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Self-Defence and the Effects of Family Violence: An Issue of Substantive Law or Judicial Application

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dc.contributor.author Singh, Premilla
dc.date.accessioned 2012-11-01T01:22:16Z
dc.date.accessioned 2022-11-01T23:13:55Z
dc.date.available 2012-11-01T01:22:16Z
dc.date.available 2022-11-01T23:13:55Z
dc.date.copyright 2011
dc.date.issued 2011
dc.identifier.uri https://ir.wgtn.ac.nz/handle/123456789/28158
dc.description.abstract In August 2011, a New Zealand High Court jury found Natalie Ford not guilty of murder, for the killing of partner Gary Marshall. Ford had stabbed Marshall in the chest during a period of intense physical abuse in which he had threatened to kill her, before snapping her phone in half to prevent her calling the police. Ford’s acquittal on the grounds she was acting in self-defence was celebrated as showing “the level of understanding people now have for the situation abused women find themselves in.” Outcomes such as this one, however, should not distract from the fact there is one type of situation abused women find themselves in which is still yet to be resolved. It is still unclear whether self-defence may be successfully pleaded where a battered defendant has killed an abusive partner in the face of harm that is not objectively imminent, yet she has subjectively perceived that force is necessary. The recent abolition of provocation means that self-defence will often be the only possible defence in these cases. In light of this, the question of whether it can ever be justifiable for a battered woman to kill her batterer when she is not in “immediate” danger requires re-examination. This paper sets out to provide an update on the applicability of self-defence for defendants whose perceptions are affected by their experiences of family violence. In consideration of recent legal developments, combined with the legislature’s reluctance to amend the current law, I pose the question of whether substantive legal reform is the best avenue for accommodating such cases. en_NZ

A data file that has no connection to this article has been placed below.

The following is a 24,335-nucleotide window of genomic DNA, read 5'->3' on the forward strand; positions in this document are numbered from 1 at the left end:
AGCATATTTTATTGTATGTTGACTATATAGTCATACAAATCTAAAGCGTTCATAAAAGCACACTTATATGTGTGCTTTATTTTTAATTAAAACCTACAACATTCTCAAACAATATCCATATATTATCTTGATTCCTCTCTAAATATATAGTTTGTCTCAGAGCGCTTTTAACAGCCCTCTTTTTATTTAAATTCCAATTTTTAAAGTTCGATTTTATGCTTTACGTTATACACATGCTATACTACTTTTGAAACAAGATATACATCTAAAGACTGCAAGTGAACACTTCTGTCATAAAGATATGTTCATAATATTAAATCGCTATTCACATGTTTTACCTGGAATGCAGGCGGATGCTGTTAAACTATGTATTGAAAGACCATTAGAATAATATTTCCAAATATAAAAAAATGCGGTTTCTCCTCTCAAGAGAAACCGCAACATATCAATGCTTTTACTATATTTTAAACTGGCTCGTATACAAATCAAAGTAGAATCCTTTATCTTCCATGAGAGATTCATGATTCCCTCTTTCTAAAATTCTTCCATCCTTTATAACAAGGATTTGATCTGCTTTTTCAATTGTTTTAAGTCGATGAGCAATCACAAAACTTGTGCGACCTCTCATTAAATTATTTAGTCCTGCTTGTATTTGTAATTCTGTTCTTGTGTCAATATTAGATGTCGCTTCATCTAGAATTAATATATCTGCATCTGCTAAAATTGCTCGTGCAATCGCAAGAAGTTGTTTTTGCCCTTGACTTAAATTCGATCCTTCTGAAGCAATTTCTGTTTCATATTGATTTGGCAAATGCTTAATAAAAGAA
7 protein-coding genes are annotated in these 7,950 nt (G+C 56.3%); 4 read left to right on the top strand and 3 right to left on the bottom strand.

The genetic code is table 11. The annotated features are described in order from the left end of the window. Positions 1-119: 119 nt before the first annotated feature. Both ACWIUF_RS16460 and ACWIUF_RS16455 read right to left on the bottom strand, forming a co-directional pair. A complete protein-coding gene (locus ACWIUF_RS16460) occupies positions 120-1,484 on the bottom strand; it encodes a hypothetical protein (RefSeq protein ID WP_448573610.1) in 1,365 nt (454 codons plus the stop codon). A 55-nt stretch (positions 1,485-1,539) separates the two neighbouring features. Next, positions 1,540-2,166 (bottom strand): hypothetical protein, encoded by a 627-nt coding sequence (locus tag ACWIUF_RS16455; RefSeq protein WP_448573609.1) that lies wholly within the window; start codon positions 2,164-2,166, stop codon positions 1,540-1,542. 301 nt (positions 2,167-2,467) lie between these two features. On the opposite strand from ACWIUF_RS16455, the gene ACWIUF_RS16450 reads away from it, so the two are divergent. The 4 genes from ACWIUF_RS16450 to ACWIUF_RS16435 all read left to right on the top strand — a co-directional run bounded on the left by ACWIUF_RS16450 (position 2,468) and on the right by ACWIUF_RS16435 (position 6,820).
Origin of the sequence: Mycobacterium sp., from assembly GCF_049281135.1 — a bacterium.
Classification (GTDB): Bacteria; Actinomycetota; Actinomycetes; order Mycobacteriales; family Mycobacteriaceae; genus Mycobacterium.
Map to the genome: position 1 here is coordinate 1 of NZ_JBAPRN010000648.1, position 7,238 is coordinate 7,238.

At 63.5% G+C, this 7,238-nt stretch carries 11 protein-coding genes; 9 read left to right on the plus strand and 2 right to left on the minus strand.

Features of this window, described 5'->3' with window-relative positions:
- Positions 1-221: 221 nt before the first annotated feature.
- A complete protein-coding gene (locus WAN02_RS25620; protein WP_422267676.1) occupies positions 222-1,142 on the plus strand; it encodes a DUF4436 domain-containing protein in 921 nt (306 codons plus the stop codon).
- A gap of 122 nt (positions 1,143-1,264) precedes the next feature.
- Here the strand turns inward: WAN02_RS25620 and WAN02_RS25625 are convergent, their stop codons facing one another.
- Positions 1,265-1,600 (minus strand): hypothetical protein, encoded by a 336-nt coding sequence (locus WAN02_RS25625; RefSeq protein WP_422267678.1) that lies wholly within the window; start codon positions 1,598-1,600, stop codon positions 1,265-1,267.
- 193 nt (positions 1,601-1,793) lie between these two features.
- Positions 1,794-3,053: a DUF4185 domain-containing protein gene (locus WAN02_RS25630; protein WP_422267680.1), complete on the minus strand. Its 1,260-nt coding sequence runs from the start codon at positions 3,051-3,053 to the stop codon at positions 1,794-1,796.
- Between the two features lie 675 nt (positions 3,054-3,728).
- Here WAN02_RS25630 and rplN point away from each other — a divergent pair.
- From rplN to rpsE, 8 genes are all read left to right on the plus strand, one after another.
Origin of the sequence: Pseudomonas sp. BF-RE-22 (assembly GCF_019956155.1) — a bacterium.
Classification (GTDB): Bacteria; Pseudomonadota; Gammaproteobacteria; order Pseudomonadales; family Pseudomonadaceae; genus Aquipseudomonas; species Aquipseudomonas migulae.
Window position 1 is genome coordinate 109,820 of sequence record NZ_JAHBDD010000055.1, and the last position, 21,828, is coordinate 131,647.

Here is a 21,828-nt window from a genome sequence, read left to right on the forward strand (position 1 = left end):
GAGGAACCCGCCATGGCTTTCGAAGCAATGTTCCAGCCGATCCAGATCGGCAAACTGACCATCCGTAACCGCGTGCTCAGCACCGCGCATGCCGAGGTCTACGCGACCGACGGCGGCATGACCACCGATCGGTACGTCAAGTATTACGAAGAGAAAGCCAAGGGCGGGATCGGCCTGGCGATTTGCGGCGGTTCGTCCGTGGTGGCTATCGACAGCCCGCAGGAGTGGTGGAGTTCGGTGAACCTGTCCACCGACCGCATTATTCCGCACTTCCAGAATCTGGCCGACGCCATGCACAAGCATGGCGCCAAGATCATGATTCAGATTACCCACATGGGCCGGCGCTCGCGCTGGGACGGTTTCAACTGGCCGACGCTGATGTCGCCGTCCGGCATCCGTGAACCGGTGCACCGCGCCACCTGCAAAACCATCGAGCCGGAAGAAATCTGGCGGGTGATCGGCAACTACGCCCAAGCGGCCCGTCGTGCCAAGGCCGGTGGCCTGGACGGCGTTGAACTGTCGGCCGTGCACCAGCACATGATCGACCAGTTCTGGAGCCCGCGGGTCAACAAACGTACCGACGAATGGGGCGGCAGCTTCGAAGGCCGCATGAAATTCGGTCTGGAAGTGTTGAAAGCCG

dc.format pdf en_NZ
dc.language en_NZ
dc.language.iso en_NZ
dc.publisher Te Herenga Waka—Victoria University of Wellington en_NZ
dc.subject Domestic violence en_NZ
dc.subject Abused women en_NZ
dc.title Self-Defence and the Effects of Family Violence: An Issue of Substantive Law or Judicial Application en_NZ
dc.type Text en_NZ
vuwschema.contributor.unit School of Law en_NZ
vuwschema.subject.marsden 390199 Law not elsewhere classified en_NZ
vuwschema.type.vuw Bachelors Research Paper or Project en_NZ
thesis.degree.discipline Law en_NZ
thesis.degree.grantor Te Herenga Waka—Victoria University of Wellington en_NZ
thesis.degree.name Bachelor of Laws with Honours en_NZ

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